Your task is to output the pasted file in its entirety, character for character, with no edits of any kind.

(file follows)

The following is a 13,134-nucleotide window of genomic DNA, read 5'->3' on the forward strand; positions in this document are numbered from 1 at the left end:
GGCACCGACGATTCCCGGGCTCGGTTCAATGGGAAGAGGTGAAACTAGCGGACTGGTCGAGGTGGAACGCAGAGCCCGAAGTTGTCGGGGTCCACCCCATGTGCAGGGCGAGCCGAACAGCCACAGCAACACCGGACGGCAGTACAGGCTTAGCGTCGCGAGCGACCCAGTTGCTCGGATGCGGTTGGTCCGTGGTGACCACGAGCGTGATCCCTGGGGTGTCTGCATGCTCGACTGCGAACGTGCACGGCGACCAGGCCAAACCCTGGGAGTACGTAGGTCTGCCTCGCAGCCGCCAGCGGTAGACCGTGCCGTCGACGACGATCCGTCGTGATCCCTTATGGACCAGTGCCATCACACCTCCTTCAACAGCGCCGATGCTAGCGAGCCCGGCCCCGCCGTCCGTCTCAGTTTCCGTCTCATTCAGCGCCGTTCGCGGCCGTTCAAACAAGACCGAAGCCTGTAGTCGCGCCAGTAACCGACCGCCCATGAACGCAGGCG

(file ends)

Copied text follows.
The following is a 13,134-nucleotide window of genomic DNA, read 5'->3' on the forward strand; positions in this document are numbered from 1 at the left end:
GGCACCGACGATTCCCGGGCTCGGTTCAATGGGAAGAGGTGAAACTAGCGGACTGGTCGAGGTGGAACGCAGAGCCCGAAGTTGTCGGGGTCCACCCCATGTGCAGGGCGAGCCGAACAGCCACAGCAACACCGGACGGCAGTACAGGCTTAGCGTCGCGAGCGACCCAGTTGCTCGGATGCGGTTGGTCCGTGGTGACCACGAGCGTGATCCCTGGGGTGTCTGCATGCTCGACTGCGAACGTGCACGGCGACCAGGCCAAACCCTGGGAGTACGTAGGTCTGCCTCGCAGCCGCCAGCGGTAGACCGTGCCGTCGACGACGATCCGTCGTGATCCCTTATGGACCAGTGCCATCACACCTCCTTCAACAGCGCCGATGCTAGCGAGCCCGGCCCCGCCGTCCGTCTCAGTTTCCGTCTCATTCAGCGCCGTTCGCGGCCGTTCAAACAAGACCGAAGCCTGTAGTCGCGCCAGTAACCGACCGCCCATGAACGCAGGCG